44. Miklósi Á, Soproni K (2006) A comparative analysis of animals’ understanding of the human pointing gesture. Anim Cogn 9:81–93

  45. Munksgaard L, De Passillé AM, Rushen J, Thodberg K, Jensen MB (1997) Discrimination of people by dairy cows based on handling. J Dairy Sci 80:1106–1112

  46. Oliveira N (1991) L’art équestre. Ed Crépin Leblond, Paris

  47. Prescott MJ, Buchanan-Smith HM (2003) Training non-human primates using positive reinforcement techniques. J Appl Anim Wel Sci 6(3):157–161

  48. Reinhardt V (1991) Training adult male rhesus monkeys to actively cooperate during in-homecage venipuncture. Anim Tech 42:11–17

  49. Ridgway K, Harman J (1999) Equine back rehabilitation. Vet Clinics North Amer: equine practice 15:263–280

  50. Sankey C, Richard-Yris M-A, Leroy H, Henry S, Hausberger M (2010) Training experience induces lasting memories of humans in horses, Equus caballus. Anim Behav 79:869–875

  51. Shors T (2004) Learning during stressful times. Learn Mem 11:137–144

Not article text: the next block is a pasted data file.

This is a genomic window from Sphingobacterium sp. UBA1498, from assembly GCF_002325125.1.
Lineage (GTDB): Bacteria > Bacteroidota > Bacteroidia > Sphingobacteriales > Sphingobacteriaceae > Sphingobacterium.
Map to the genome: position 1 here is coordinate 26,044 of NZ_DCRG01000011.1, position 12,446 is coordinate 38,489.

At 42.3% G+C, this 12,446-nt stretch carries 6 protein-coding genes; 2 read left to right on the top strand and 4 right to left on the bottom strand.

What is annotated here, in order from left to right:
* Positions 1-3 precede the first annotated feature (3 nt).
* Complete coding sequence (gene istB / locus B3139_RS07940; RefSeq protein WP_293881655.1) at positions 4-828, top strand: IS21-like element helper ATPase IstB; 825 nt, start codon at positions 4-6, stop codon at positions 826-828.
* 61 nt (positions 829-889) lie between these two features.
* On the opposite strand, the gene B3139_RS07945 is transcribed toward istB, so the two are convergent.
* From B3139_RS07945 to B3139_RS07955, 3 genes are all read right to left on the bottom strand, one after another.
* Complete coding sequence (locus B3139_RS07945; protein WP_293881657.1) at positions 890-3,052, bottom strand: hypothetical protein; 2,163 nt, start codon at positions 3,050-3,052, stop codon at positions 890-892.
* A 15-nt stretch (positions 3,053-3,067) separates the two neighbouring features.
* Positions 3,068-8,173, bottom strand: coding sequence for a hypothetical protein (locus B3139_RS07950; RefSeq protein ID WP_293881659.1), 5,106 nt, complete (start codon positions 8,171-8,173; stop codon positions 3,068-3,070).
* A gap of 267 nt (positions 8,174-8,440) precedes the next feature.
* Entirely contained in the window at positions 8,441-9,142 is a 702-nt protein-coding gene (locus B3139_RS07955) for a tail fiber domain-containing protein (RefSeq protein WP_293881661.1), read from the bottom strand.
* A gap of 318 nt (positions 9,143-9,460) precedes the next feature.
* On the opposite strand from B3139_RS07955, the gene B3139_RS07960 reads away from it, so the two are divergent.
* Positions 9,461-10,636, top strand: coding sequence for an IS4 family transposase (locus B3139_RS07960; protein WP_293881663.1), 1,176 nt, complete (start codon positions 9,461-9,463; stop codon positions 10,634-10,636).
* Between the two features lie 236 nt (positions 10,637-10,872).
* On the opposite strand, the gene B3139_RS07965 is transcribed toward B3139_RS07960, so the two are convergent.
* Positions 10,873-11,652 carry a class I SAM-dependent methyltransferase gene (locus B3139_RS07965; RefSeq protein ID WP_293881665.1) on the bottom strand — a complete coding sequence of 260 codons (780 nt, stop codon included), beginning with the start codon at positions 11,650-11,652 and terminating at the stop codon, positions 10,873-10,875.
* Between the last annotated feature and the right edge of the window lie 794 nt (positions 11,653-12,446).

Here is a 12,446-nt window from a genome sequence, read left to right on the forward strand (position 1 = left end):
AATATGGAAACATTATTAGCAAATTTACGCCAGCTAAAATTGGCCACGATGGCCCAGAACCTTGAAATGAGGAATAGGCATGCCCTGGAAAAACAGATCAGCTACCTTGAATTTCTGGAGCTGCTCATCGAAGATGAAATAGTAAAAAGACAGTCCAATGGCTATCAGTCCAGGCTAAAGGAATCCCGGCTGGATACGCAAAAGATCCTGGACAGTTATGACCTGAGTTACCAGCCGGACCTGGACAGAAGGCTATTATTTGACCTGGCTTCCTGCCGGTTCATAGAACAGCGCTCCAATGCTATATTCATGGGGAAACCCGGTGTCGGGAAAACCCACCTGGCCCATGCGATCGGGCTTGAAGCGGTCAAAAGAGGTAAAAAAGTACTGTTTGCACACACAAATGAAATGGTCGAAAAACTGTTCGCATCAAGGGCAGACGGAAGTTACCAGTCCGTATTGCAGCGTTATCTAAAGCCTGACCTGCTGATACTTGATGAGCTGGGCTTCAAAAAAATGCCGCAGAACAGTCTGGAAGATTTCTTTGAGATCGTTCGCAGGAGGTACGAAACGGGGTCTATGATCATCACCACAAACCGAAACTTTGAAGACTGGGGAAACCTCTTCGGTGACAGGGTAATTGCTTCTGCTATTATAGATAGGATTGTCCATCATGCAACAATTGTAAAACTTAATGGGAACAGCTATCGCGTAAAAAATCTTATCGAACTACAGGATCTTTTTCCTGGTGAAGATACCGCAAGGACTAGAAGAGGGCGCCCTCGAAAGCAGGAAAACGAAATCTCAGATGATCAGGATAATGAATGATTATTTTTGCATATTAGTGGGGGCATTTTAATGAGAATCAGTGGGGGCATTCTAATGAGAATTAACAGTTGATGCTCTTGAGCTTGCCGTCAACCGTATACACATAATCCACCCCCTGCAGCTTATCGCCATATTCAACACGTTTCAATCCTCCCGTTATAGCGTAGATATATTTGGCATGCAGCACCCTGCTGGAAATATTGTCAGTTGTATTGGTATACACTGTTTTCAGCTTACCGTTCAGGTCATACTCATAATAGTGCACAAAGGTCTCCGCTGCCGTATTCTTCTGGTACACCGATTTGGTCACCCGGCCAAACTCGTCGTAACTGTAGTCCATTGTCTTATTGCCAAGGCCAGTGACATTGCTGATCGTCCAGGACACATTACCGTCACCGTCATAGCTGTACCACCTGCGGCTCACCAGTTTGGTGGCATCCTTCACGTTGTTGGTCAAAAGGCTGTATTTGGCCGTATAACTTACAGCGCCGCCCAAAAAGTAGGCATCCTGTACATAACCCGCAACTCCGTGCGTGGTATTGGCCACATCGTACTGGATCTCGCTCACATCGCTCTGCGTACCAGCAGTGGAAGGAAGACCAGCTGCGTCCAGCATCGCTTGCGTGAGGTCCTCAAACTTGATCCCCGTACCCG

52. Skinner BF (1938) The behaviour of organisms. Appleton-Century-Crofts, New-York

  53. Skinner BF (1981) Selection by consequences. Sci 213:501–504

  54. Søndergaard E, Halekoh U (2003) Young horses’ reactions to humans in relation to handling and social environment. Appl Anim Behav Sci 84:265–280

  55. Tanida H, Miura A, Tanaka T, Yoshimoto T (1995) Behavioural response to humans in individually handled weanling pigs. Appl Anim Behav Sci 42:249–259

  56. Tanida H, Nagano Y (1998) The ability of miniature pigs to discriminate between a stranger and their familiar handler. Appl Anim Behav Sci 56:149–159

  57. Visser EK, van Reenen CG, van der Werf JTN, Schilder MBH, Knaap JH, Barneveld A, Blokhuis HJ (2002) Heart rate and heart rate variability during a novel object test and a handling test in young horses. Physiol Behav 76:289–296

  58. Von Borstel UU, Heatly Duncan IJ, Shoveller AK, Merkies K, Keeling LJ, Millman ST (2009) Impact of riding in a coercively obtained Rollkur posture on welfare and fear of performance horses. Appl Anim Behav Sci 116:228–236

  59. von Uexküll J (1965) Monde animaux et monde humain, suivi de la théorie de la signifcation, Ed: Denoël, Paris